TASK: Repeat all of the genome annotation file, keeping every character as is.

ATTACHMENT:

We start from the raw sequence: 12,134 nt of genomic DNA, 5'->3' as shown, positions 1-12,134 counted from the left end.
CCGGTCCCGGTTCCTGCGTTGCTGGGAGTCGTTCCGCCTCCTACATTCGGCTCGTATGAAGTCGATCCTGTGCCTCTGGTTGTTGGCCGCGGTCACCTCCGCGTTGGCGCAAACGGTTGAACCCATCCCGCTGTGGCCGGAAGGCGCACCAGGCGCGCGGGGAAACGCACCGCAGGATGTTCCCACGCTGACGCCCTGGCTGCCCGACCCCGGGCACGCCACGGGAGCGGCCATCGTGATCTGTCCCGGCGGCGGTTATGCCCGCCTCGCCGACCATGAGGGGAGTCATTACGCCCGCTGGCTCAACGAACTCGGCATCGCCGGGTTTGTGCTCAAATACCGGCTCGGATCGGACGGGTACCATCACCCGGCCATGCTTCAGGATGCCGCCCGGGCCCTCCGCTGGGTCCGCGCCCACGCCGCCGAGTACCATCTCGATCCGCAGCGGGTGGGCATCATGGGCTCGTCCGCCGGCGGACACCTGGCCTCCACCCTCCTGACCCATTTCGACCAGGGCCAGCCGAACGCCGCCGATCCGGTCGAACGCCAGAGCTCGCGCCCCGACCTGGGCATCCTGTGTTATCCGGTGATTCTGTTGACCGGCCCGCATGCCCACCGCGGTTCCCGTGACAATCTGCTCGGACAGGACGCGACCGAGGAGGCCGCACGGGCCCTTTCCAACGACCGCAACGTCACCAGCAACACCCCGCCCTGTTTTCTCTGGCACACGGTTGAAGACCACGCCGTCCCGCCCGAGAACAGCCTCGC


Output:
We start from the raw sequence: 12,134 nt of genomic DNA, 5'->3' as shown, positions 1-12,134 counted from the left end.
CCGGTCCCGGTTCCTGCGTTGCTGGGAGTCGTTCCGCCTCCTACATTCGGCTCGTATGAAGTCGATCCTGTGCCTCTGGTTGTTGGCCGCGGTCACCTCCGCGTTGGCGCAAACGGTTGAACCCATCCCGCTGTGGCCGGAAGGCGCACCAGGCGCGCGGGGAAACGCACCGCAGGATGTTCCCACGCTGACGCCCTGGCTGCCCGACCCCGGGCACGCCACGGGAGCGGCCATCGTGATCTGTCCCGGCGGCGGTTATGCCCGCCTCGCCGACCATGAGGGGAGTCATTACGCCCGCTGGCTCAACGAACTCGGCATCGCCGGGTTTGTGCTCAAATACCGGCTCGGATCGGACGGGTACCATCACCCGGCCATGCTTCAGGATGCCGCCCGGGCCCTCCGCTGGGTCCGCGCCCACGCCGCCGAGTACCATCTCGATCCGCAGCGGGTGGGCATCATGGGCTCGTCCGCCGGCGGACACCTGGCCTCCACCCTCCTGACCCATTTCGACCAGGGCCAGCCGAACGCCGCCGATCCGGTCGAACGCCAGAGCTCGCGCCCCGACCTGGGCATCCTGTGTTATCCGGTGATTCTGTTGACCGGCCCGCATGCCCACCGCGGTTCCCGTGACAATCTGCTCGGACAGGACGCGACCGAGGAGGCCGCACGGGCCCTTTCCAACGACCGCAACGTCACCAGCAACACCCCGCCCTGTTTTCTCTGGCACACGGTTGAAGACCACGCCGTCCCGCCCGAGAACAGCCTCGC